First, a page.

Monday 29 August 2016

Players have right to take stand on North v South issue

Off The Ball - Michael McCarthy

Published 20/11/2013 | 01:00

Martin O'Neill
Martin O'Neill

On Sunday's Off The Ball, Eamonn McCann, the Derry journalist and activist, expressed fears that Martin O'Neill's appointment might lead to more nationalists declaring for the Republic, thus widening divisions even further in the North.

  • Go To

While it's true that an all-Protestant international team would be a disaster for football in Northern Ireland, it's hard to blame the players for defecting. Is playing for Northern Ireland really an attractive proposition for nationalists, especially when they must stand before 'God Save The Queen' in Windsor Park?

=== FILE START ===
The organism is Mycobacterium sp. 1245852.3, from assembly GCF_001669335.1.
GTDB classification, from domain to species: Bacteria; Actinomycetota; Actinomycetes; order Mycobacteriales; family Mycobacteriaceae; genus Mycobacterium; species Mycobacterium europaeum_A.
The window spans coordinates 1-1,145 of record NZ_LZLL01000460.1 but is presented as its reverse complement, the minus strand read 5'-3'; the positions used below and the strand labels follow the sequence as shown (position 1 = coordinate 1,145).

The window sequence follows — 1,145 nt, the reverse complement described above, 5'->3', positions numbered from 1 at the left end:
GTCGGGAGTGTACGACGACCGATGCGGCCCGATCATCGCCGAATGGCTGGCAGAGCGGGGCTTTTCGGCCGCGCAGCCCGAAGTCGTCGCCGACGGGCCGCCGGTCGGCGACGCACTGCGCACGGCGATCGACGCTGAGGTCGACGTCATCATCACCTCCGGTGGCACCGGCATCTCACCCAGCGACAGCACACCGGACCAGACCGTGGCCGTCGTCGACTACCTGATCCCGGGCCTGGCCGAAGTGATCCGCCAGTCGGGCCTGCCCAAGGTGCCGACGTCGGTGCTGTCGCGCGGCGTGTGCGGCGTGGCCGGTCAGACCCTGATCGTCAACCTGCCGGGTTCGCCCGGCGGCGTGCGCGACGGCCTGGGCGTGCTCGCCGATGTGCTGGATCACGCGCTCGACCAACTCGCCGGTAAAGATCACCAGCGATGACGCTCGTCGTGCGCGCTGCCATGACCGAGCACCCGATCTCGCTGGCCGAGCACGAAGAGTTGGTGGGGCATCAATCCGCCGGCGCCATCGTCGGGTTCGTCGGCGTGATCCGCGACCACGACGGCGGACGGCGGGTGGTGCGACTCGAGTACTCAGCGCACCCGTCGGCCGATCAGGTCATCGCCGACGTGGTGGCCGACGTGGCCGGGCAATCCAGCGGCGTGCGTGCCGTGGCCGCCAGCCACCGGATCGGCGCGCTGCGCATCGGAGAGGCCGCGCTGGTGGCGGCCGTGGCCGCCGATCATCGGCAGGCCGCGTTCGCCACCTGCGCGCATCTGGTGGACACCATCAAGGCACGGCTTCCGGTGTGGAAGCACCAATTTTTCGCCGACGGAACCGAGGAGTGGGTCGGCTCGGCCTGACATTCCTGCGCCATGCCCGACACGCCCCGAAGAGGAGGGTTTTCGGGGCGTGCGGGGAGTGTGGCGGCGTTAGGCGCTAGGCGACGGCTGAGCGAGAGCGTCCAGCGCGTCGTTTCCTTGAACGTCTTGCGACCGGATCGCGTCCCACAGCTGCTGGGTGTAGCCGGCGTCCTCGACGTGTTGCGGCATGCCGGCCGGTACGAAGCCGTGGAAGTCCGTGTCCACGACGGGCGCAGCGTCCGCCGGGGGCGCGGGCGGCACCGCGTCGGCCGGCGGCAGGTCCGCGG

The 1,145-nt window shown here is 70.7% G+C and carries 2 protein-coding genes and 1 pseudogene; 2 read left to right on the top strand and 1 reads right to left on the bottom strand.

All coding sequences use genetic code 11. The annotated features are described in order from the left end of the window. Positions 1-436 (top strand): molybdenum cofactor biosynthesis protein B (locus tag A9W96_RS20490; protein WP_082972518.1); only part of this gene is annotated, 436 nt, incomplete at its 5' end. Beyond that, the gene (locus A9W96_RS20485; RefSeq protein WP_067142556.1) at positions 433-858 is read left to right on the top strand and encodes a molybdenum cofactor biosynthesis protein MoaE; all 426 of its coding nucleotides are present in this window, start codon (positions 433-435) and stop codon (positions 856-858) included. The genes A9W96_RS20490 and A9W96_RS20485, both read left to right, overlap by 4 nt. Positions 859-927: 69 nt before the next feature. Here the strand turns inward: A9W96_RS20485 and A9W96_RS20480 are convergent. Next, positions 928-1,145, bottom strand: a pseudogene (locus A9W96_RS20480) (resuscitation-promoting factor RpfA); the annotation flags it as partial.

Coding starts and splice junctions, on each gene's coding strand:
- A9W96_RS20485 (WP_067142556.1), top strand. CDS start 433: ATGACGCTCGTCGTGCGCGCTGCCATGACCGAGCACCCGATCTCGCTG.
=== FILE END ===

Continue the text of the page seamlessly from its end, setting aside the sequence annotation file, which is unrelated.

Paul McVeigh, a West Belfast-born former Northern Ireland international, thinks the anthem is a massive issue.

"Northern Ireland, as long as it continues with that anthem, will not have an identity of its own and players still continue to turn to the Republic.

"I have no doubt that it is a tough decision for some players to play at Windsor Park and stand before the English national anthem at Northern Ireland internationals," he said.

Cries of "No Surrender" could be heard clearly during the anthem before the Portugal game at Windsor Park recently. We expect too much of footballers who grew up in a divided community to simply "act professional" and accept that.

If Eamonn McCann's fears aren't to be realised, then maybe getting rid of 'God Save The Queen' as the pre-game rallying call might be a start. Until then, we shouldn't vilify players for refusing to play for a country they don't feel represents them.

Irish Independent

Read More